Susan's Blog

Saturday, February 20, 2010

Global Warming

Nat only has a short visit home this weekend. Usually he comes home Fridays after school but this weekend Ned is away at a conference and so I’m on my own with my three gentlemen. On Saturday mornings I like to attend a two-hour bellydance class with a woman who is kind of a philosopher dancer; she talks a lot about the moves, the culture around the moves, and has us try usual things to really internalize the moves. So, needless to say, I really look forward to this class because if there’s anything I like more than bellydancing, it’s talking about bellydancing!

So the only way to go to class was to pick up Nat Saturday after lunch (remember, he requested to stay at The House for lunch!) and because I don’t feel comfortable leaving Max in charge of Nat when I’m 45 minutes away. This is an old concern, probably outmoded, but the thing is, old traumas die hard, if at all. I can’t do that to my other two boys, and also, what does it do to Nat to feel so out of control, without me or Ned there to help him calm down? (Interestingly enough, however, I went out for exactly 7 minutes the other day, leaving Nat watching a video and Ben at the computer. Nothing plugged in, so no chance of fires. Strict orders not to answer the door. Run out if there’s a fire and go next door. But the wild card, of course, was Nat. And life. Nat follows rules, but there are those damned gray areas. His gray matter just doesn’t do gray areas.

I asked Ben if he minded that I was dropping Max off 3.5 minutes away while he stayed here alone with Nat. He shook his head and said matter-of-factly, “If he has a fit or something I can hide under a table.” And he went back to his computer. So I left my peaceful sons, driving, however, with one eye on the clock — I don’t text while I drive but what are the accident stats on worrying about your children while you drive?)

Of course all was well. But still, I try not to do that. So, long story long, that’s why today I didn’t have Nat come home until after lunch.

As soon as we got home and I shoved some lunch into my gullet and showered quickly, I asked Nat to go with me on a short walk to Kukoo’s Cafe, my new favorite spot; it is a tiny Middle-Eastern restaurant painted in yellows and oranges, in a gesso-like texture. Beaded things are festooned from the high ceilings, tables and chairs are charmingly mis-matched and slightly rickety (just like my house!). It would be a place to bellydance, I think, or at least to dream about it.

I always have wanted Nat to go there because it is so warm and comfortable and delicious. And yellow and orange are his favorite colors. And Nat seemed to want to go, even though he’d never even been inside, because whenever I mentioned it he’d say quickly, “Kukoo’s, yes!” So I took him there and we said hello to Ali the owner, and sat outside in the 50 degree sun (I’m serious! Boston! February!) with Elie, his wife and the owner of the yoga studio next door, Inner Space, where I gave a bellydance workshop last week. A couple from my neighborhood strolled by and smiled nicely at us. Nat ate his brownie and I drank a cappuccino, and Elie — clearly Nat’s latest fan — brought him a ginger lemonade, on the house. Nat just collects lady admirers, it seems!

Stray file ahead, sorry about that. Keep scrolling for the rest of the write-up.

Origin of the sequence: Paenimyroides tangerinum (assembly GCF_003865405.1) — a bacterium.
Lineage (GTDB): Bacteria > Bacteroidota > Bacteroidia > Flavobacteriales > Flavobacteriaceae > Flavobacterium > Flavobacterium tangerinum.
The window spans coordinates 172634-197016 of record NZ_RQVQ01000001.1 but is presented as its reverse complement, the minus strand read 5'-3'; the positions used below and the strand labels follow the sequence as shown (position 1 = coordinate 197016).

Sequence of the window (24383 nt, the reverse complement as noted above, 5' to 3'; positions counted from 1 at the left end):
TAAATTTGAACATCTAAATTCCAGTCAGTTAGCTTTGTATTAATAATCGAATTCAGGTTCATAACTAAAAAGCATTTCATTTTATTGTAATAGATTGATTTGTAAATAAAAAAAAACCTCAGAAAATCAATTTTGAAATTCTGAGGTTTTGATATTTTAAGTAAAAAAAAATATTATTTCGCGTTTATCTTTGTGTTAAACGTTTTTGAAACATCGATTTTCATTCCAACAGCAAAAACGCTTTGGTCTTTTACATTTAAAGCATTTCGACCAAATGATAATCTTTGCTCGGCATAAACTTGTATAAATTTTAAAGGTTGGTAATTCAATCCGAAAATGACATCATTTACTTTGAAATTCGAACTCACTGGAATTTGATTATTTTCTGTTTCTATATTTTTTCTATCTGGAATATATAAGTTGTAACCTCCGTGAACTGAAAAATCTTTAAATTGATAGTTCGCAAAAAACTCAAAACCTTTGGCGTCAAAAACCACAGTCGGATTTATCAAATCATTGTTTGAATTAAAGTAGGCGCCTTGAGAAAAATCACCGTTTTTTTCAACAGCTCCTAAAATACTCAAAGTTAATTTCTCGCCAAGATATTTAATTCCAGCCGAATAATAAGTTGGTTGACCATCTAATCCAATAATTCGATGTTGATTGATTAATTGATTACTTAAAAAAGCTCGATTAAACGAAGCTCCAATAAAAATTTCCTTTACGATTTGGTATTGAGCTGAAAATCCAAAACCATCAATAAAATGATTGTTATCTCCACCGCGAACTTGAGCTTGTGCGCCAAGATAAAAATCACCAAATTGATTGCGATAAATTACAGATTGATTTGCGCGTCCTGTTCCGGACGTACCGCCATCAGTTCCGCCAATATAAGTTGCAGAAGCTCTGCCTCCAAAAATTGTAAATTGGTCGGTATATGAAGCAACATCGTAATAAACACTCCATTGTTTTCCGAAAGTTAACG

Crossing the street on our way home, we ran into another friend. Indian Spring is such a great time of year, because everyone comes out to be warmed by the sun and each other. And the thing I love, is how comfortable I feel, all of a sudden, in my late 40’s, being out in public with Nat. Not because he has learned to suppress any of his stims; no, those still blaze outwards from him like the rays of the sun. People look; they notice. I notice them noticing. But I don’t feel myself clench. I realized, only recently, that my public reluctance with Nat has worn off. I never thought that would happen, because public outings with Nat was another trauma for me, and as I said, they die hard. But they are killable, it turns out.

As we got to the top of our hill I saw, coming towards us, an older woman, maybe in her 70’s, walking with a young man who was holding her arm and had a walking stick and sunglasses. He must have been her adult son. So there she was, and there I was, both of us out walking with our grown up sons, both of us carefully watching over them, and also enjoying this warm moment we’d been given.

1 comment

Sounds lovely. I am having a hard time right now connecting with my 9 year old son. He is non-verbal and I cannot seem to understand his needs most of the time right now, which is dis-heartening as a mother. I look forward to the time when he will be more grown up and grown into himself perhaps. And I can take my adult son shoe shopping and out for coffee and my favorite shop.

–Cathy A

— added by Anonymous on Tuesday, February 23, 2010 at 3:01 am

%d bloggers like this: